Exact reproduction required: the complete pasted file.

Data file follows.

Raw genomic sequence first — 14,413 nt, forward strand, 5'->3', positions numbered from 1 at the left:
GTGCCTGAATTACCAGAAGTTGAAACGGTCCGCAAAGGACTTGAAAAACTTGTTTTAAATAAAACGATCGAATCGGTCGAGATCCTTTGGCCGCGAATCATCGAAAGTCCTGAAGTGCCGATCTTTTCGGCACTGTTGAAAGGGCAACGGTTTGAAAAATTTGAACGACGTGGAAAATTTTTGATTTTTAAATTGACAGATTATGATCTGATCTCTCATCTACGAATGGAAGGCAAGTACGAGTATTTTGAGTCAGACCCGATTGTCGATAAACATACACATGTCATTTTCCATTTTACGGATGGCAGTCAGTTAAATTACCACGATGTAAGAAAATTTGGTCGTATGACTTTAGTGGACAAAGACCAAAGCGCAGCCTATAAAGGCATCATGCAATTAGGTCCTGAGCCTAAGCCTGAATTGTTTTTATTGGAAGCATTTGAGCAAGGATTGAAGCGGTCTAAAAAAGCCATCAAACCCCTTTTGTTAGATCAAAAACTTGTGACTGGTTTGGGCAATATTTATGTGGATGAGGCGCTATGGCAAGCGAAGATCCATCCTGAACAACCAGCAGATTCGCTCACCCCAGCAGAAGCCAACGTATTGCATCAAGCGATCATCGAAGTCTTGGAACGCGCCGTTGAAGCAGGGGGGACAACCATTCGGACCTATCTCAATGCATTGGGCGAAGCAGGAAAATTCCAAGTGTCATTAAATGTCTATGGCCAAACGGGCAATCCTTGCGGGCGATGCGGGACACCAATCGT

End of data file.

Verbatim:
Raw genomic sequence first — 14,413 nt, forward strand, 5'->3', positions numbered from 1 at the left:
GTGCCTGAATTACCAGAAGTTGAAACGGTCCGCAAAGGACTTGAAAAACTTGTTTTAAATAAAACGATCGAATCGGTCGAGATCCTTTGGCCGCGAATCATCGAAAGTCCTGAAGTGCCGATCTTTTCGGCACTGTTGAAAGGGCAACGGTTTGAAAAATTTGAACGACGTGGAAAATTTTTGATTTTTAAATTGACAGATTATGATCTGATCTCTCATCTACGAATGGAAGGCAAGTACGAGTATTTTGAGTCAGACCCGATTGTCGATAAACATACACATGTCATTTTCCATTTTACGGATGGCAGTCAGTTAAATTACCACGATGTAAGAAAATTTGGTCGTATGACTTTAGTGGACAAAGACCAAAGCGCAGCCTATAAAGGCATCATGCAATTAGGTCCTGAGCCTAAGCCTGAATTGTTTTTATTGGAAGCATTTGAGCAAGGATTGAAGCGGTCTAAAAAAGCCATCAAACCCCTTTTGTTAGATCAAAAACTTGTGACTGGTTTGGGCAATATTTATGTGGATGAGGCGCTATGGCAAGCGAAGATCCATCCTGAACAACCAGCAGATTCGCTCACCCCAGCAGAAGCCAACGTATTGCATCAAGCGATCATCGAAGTCTTGGAACGCGCCGTTGAAGCAGGGGGGACAACCATTCGGACCTATCTCAATGCATTGGGCGAAGCAGGAAAATTCCAAGTGTCATTAAATGTCTATGGCCAAACGGGCAATCCTTGCGGGCGATGCGGGACACCAATCGT